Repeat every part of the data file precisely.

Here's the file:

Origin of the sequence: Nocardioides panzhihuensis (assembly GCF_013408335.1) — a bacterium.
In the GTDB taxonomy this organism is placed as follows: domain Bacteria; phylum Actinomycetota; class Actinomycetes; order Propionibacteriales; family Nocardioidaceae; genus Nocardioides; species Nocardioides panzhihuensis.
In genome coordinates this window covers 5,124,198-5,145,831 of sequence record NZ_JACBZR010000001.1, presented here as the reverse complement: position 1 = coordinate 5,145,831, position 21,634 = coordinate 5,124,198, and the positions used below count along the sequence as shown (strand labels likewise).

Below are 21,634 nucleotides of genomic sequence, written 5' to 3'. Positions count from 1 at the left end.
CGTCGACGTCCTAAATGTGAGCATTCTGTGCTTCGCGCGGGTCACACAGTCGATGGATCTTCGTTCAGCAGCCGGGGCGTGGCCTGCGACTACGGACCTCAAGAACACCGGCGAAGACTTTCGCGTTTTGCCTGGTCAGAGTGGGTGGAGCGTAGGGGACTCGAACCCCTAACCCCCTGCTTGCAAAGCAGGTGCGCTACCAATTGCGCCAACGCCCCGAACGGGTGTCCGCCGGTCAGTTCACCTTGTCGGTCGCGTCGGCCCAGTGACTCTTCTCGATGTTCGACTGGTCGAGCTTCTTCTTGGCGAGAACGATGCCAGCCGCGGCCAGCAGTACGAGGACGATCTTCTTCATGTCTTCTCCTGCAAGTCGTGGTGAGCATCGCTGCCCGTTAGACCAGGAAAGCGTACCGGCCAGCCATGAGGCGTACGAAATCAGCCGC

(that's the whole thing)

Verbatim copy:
Origin of the sequence: Nocardioides panzhihuensis (assembly GCF_013408335.1) — a bacterium.
In the GTDB taxonomy this organism is placed as follows: domain Bacteria; phylum Actinomycetota; class Actinomycetes; order Propionibacteriales; family Nocardioidaceae; genus Nocardioides; species Nocardioides panzhihuensis.
In genome coordinates this window covers 5,124,198-5,145,831 of sequence record NZ_JACBZR010000001.1, presented here as the reverse complement: position 1 = coordinate 5,145,831, position 21,634 = coordinate 5,124,198, and the positions used below count along the sequence as shown (strand labels likewise).

Below are 21,634 nucleotides of genomic sequence, written 5' to 3'. Positions count from 1 at the left end.
CGTCGACGTCCTAAATGTGAGCATTCTGTGCTTCGCGCGGGTCACACAGTCGATGGATCTTCGTTCAGCAGCCGGGGCGTGGCCTGCGACTACGGACCTCAAGAACACCGGCGAAGACTTTCGCGTTTTGCCTGGTCAGAGTGGGTGGAGCGTAGGGGACTCGAACCCCTAACCCCCTGCTTGCAAAGCAGGTGCGCTACCAATTGCGCCAACGCCCCGAACGGGTGTCCGCCGGTCAGTTCACCTTGTCGGTCGCGTCGGCCCAGTGACTCTTCTCGATGTTCGACTGGTCGAGCTTCTTCTTGGCGAGAACGATGCCAGCCGCGGCCAGCAGTACGAGGACGATCTTCTTCATGTCTTCTCCTGCAAGTCGTGGTGAGCATCGCTGCCCGTTAGACCAGGAAAGCGTACCGGCCAGCCATGAGGCGTACGAAATCAGCCGC